THE BLOG
12/09/2014 12:08 pm ET Updated Feb 08, 2015

How to Find the Perfect Christmas Tree? Listen

Tom Merton via Getty Images

My only requirement to finding the perfect Christmas tree -- fir, pine or spruce, it doesn't matter -- it must speak to me.

When my children were little and didn't care if their snowsuits made them look like pint sized Michelin Men, we bundled them up and headed out into the countryside for some serious coniferous convo. Why not a tree lot? Because, at the time, I was young, with a good back and I said lots were for used cars, not creating a Christmas memory. We took turns picking out the tree that I would transform into something tinseled, ornamented, and lit up -- abies balsamea dragus queenus.

My son picked unconventional Bristlecone Pines that begged the questions: Would it fit through the front door? Released from it's safety sheath, would we be able to sit on the furniture and, once placed in the five gallon tree stand, would we need guy wires for extra added stability? No. No. And... yes.

My daughter had a penchant for somewhat symmetrical, classic balsams, but by the time she was in college, her taste in trees had reflected her taste in men -- trees that seemed fine enough, but didn't quite fit in with our scheme and by the time we warmed up to them, she dragged them to the curb.

My husband chose trees that required the least amount of retro fitting, that didn't need too much in the way of trunk trimming and would burn nicely in the outdoor fire pit.

I usually passed on perfect-for-us balsams because they had bad vibes. The stand of scotch pines? Nope. Not feeling it. One year we let a Fraser Fir go. It was a real stand-out in a field of also rans. Not too cone-shaped. Fragrant. Good gapage. My husband and children deemed it perfect. "Go ahead," it said to me. "Take me out of my natural habitat, cut me off at the knees, put me into a metal dish, embed screws into my flesh and decorate me with all kinds of goo-gaas that make me look like a cheap whore, I dare you." We left it for the under-dressed family with the yappy Bichon in a pink Santa outfit.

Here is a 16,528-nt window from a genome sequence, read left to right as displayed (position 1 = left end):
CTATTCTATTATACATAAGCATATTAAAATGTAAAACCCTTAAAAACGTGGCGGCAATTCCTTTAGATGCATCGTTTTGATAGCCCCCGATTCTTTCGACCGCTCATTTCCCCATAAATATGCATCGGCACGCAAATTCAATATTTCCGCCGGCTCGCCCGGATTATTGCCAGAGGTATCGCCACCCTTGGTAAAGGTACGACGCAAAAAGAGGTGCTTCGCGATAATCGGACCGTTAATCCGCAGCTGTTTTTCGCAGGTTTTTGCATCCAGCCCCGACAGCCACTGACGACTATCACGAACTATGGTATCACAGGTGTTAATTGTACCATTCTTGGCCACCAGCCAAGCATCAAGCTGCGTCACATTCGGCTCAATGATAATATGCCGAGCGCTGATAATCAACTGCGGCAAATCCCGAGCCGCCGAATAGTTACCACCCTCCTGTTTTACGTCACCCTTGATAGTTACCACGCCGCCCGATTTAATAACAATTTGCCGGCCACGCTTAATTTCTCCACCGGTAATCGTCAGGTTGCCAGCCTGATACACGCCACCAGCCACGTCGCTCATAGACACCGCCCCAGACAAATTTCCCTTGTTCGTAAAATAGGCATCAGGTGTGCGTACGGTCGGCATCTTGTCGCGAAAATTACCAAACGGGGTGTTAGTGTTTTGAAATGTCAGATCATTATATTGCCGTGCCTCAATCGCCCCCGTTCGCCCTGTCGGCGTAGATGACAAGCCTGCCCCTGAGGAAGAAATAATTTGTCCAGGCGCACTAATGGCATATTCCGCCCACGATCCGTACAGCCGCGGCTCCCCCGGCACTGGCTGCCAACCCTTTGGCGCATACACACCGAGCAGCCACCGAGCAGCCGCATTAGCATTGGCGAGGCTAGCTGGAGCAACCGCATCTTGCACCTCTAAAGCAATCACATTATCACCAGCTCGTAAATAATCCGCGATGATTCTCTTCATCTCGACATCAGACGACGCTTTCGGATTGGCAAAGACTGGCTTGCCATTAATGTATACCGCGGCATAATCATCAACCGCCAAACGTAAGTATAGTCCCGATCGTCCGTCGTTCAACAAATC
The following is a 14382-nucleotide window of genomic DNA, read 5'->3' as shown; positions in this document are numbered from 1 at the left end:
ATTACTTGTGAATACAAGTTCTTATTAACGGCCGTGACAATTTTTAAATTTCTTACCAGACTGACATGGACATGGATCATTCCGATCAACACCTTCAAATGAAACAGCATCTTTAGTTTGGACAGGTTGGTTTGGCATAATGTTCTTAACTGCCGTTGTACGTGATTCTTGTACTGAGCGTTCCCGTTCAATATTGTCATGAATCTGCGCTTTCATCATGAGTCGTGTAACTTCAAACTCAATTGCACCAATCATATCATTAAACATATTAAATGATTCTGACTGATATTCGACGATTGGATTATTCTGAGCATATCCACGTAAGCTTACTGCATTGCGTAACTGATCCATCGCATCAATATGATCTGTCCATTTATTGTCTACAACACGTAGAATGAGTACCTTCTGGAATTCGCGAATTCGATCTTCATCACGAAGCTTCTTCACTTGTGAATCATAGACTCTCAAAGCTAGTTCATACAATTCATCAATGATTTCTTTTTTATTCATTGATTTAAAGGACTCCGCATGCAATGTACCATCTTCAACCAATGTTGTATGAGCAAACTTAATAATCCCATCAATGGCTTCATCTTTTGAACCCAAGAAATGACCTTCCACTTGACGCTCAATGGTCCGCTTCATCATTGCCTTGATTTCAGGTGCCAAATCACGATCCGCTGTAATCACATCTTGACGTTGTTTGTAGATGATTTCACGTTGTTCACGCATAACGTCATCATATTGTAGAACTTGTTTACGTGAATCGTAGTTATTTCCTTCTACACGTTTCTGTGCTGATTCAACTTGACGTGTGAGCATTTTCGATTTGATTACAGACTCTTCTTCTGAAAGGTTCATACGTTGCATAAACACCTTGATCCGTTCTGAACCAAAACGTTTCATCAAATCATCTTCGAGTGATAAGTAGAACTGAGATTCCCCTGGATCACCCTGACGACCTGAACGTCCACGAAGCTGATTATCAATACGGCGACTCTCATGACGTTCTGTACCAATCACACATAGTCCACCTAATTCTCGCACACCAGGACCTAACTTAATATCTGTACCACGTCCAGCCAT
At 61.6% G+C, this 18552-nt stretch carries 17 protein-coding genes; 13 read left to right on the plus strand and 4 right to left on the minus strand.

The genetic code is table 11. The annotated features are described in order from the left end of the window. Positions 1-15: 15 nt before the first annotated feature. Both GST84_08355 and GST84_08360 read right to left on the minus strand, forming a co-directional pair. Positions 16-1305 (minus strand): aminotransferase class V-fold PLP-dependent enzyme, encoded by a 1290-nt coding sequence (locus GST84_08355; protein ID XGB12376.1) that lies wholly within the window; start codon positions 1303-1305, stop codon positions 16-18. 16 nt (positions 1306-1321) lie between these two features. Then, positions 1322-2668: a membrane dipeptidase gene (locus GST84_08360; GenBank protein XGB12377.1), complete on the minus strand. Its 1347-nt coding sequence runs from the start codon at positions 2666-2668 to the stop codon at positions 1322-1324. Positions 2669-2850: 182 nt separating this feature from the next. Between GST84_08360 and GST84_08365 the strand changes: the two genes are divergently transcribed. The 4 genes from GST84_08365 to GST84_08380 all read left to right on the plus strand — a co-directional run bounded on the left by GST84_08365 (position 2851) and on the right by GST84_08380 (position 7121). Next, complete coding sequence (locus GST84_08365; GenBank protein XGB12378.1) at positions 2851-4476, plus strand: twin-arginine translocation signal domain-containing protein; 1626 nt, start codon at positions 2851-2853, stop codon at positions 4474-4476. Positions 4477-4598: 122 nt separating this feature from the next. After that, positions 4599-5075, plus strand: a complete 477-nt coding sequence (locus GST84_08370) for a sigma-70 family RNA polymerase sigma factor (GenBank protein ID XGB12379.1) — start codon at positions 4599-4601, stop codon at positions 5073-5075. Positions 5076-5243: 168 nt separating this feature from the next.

Suckers.

We are now an empty nester with wonky backs and... do we really want to trip over last year's stumps? Uh, no. I will find a tree that communicates to me from a tree lot that meets my sincerity standards.

  1. It must be lit by strands of big, white light bulbs.
  2. Multi-generational tree lot family members dressed in blaze orange.
  3. A hand painted sign with Vern's, Merle's, or Earl's on it.
  4. A fire burning in a 50 gallon drum.
  5. No hot chocolate, no Santa, no music, and no crafts for the kids.
We found a lot that met all of the above requirements. A tree shouted to me from the back row, "I may be twisted, have irregularities, might need tree branch extensions but who among us is perfect?" The trunk was crooked. There were big gaps for great-grandma's ornaments that survived the tree fire of 1911, the sequined, feathered and golden macaroni-d made by my son and daughter's 6-year-old hands and those Star Trek ornaments that I keep "forgetting" to put on the tree, that no one notices until we're done unwrapping gifts and I have to drag them out from the bins in the crawl space and find spots for the Romulan War Bird, The Enterprise and the Borg Cube. We ponied up the cash. Watching it get forced into the bundler was a lot like the time I had to force myself into a pair of Spanx without the help of Merle or Earl's five grandsons. It required a bit of pruning off the top and bottom and once it was released from it's fish net stocking, I got to know it better. It wasn't a tinsel type. Garland would make it look like it was trying too hard. I went with five strands of flicker lights, icicles and the six bins of ornaments. Five days later I deemed it done. It's still speaking, because every time the lights go on, the Borg Cube says, "Merry Christmas. We are the Borg. Resistance is futile."